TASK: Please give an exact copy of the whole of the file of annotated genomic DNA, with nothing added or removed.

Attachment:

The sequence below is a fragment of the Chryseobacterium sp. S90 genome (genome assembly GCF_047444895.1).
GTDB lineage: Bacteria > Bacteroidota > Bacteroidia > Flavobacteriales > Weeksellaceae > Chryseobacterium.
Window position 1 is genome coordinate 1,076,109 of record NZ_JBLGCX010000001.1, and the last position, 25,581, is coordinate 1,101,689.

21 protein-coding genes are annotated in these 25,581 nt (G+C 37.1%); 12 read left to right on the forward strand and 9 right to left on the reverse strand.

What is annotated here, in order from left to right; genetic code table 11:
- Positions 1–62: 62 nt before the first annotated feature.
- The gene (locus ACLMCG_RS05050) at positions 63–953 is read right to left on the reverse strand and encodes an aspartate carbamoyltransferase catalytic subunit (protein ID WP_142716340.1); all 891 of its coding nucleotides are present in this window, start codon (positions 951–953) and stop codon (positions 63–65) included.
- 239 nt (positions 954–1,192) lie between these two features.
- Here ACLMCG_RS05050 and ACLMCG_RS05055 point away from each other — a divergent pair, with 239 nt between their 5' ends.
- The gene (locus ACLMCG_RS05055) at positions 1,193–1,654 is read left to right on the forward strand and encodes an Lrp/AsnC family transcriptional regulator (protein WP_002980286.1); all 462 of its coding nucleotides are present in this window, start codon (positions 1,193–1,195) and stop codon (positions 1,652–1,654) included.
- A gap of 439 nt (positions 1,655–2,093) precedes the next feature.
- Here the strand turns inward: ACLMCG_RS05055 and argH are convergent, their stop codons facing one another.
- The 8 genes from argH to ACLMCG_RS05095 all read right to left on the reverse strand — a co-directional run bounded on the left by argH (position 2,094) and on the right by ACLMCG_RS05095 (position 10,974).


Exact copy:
The sequence below is a fragment of the Chryseobacterium sp. S90 genome (genome assembly GCF_047444895.1).
GTDB lineage: Bacteria > Bacteroidota > Bacteroidia > Flavobacteriales > Weeksellaceae > Chryseobacterium.
Window position 1 is genome coordinate 1,076,109 of record NZ_JBLGCX010000001.1, and the last position, 25,581, is coordinate 1,101,689.

21 protein-coding genes are annotated in these 25,581 nt (G+C 37.1%); 12 read left to right on the forward strand and 9 right to left on the reverse strand.

What is annotated here, in order from left to right; genetic code table 11:
- Positions 1–62: 62 nt before the first annotated feature.
- The gene (locus ACLMCG_RS05050) at positions 63–953 is read right to left on the reverse strand and encodes an aspartate carbamoyltransferase catalytic subunit (protein ID WP_142716340.1); all 891 of its coding nucleotides are present in this window, start codon (positions 951–953) and stop codon (positions 63–65) included.
- 239 nt (positions 954–1,192) lie between these two features.
- Here ACLMCG_RS05050 and ACLMCG_RS05055 point away from each other — a divergent pair, with 239 nt between their 5' ends.
- The gene (locus ACLMCG_RS05055) at positions 1,193–1,654 is read left to right on the forward strand and encodes an Lrp/AsnC family transcriptional regulator (protein WP_002980286.1); all 462 of its coding nucleotides are present in this window, start codon (positions 1,193–1,195) and stop codon (positions 1,652–1,654) included.
- A gap of 439 nt (positions 1,655–2,093) precedes the next feature.
- Here the strand turns inward: ACLMCG_RS05055 and argH are convergent, their stop codons facing one another.
- The 8 genes from argH to ACLMCG_RS05095 all read right to left on the reverse strand — a co-directional run bounded on the left by argH (position 2,094) and on the right by ACLMCG_RS05095 (position 10,974).